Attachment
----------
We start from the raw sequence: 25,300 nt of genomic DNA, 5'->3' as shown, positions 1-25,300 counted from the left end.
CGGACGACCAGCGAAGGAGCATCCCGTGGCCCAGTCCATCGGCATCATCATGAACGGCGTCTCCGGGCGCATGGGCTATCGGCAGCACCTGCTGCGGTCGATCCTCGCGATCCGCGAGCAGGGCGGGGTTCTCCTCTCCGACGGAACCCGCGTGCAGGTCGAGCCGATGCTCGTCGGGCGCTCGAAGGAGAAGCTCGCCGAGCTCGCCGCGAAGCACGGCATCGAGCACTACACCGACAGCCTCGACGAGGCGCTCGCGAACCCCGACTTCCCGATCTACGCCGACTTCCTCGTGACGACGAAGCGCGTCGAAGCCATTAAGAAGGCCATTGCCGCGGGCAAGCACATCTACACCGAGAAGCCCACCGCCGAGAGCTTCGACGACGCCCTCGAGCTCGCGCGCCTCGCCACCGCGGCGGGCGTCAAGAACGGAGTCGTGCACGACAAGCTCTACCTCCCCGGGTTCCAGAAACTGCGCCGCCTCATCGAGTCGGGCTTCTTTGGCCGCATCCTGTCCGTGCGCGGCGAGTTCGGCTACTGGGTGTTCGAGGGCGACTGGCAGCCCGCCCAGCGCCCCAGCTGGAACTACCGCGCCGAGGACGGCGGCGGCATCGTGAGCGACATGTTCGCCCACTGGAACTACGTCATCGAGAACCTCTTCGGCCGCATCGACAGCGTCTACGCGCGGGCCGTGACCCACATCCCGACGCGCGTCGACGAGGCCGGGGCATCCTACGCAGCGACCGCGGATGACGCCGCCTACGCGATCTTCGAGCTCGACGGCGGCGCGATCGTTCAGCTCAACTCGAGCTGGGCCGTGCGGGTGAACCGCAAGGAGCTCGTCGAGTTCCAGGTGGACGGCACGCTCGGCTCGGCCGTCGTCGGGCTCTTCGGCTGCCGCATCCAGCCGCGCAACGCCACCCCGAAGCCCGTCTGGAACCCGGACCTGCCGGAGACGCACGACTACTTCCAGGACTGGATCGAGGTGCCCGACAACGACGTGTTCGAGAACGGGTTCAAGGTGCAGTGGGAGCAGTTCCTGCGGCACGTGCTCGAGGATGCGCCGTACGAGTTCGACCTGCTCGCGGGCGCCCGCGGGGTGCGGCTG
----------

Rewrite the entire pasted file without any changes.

We start from the raw sequence: 25,300 nt of genomic DNA, 5'->3' as shown, positions 1-25,300 counted from the left end.
CGGACGACCAGCGAAGGAGCATCCCGTGGCCCAGTCCATCGGCATCATCATGAACGGCGTCTCCGGGCGCATGGGCTATCGGCAGCACCTGCTGCGGTCGATCCTCGCGATCCGCGAGCAGGGCGGGGTTCTCCTCTCCGACGGAACCCGCGTGCAGGTCGAGCCGATGCTCGTCGGGCGCTCGAAGGAGAAGCTCGCCGAGCTCGCCGCGAAGCACGGCATCGAGCACTACACCGACAGCCTCGACGAGGCGCTCGCGAACCCCGACTTCCCGATCTACGCCGACTTCCTCGTGACGACGAAGCGCGTCGAAGCCATTAAGAAGGCCATTGCCGCGGGCAAGCACATCTACACCGAGAAGCCCACCGCCGAGAGCTTCGACGACGCCCTCGAGCTCGCGCGCCTCGCCACCGCGGCGGGCGTCAAGAACGGAGTCGTGCACGACAAGCTCTACCTCCCCGGGTTCCAGAAACTGCGCCGCCTCATCGAGTCGGGCTTCTTTGGCCGCATCCTGTCCGTGCGCGGCGAGTTCGGCTACTGGGTGTTCGAGGGCGACTGGCAGCCCGCCCAGCGCCCCAGCTGGAACTACCGCGCCGAGGACGGCGGCGGCATCGTGAGCGACATGTTCGCCCACTGGAACTACGTCATCGAGAACCTCTTCGGCCGCATCGACAGCGTCTACGCGCGGGCCGTGACCCACATCCCGACGCGCGTCGACGAGGCCGGGGCATCCTACGCAGCGACCGCGGATGACGCCGCCTACGCGATCTTCGAGCTCGACGGCGGCGCGATCGTTCAGCTCAACTCGAGCTGGGCCGTGCGGGTGAACCGCAAGGAGCTCGTCGAGTTCCAGGTGGACGGCACGCTCGGCTCGGCCGTCGTCGGGCTCTTCGGCTGCCGCATCCAGCCGCGCAACGCCACCCCGAAGCCCGTCTGGAACCCGGACCTGCCGGAGACGCACGACTACTTCCAGGACTGGATCGAGGTGCCCGACAACGACGTGTTCGAGAACGGGTTCAAGGTGCAGTGGGAGCAGTTCCTGCGGCACGTGCTCGAGGATGCGCCGTACGAGTTCGACCTGCTCGCGGGCGCCCGCGGGGTGCGGCTG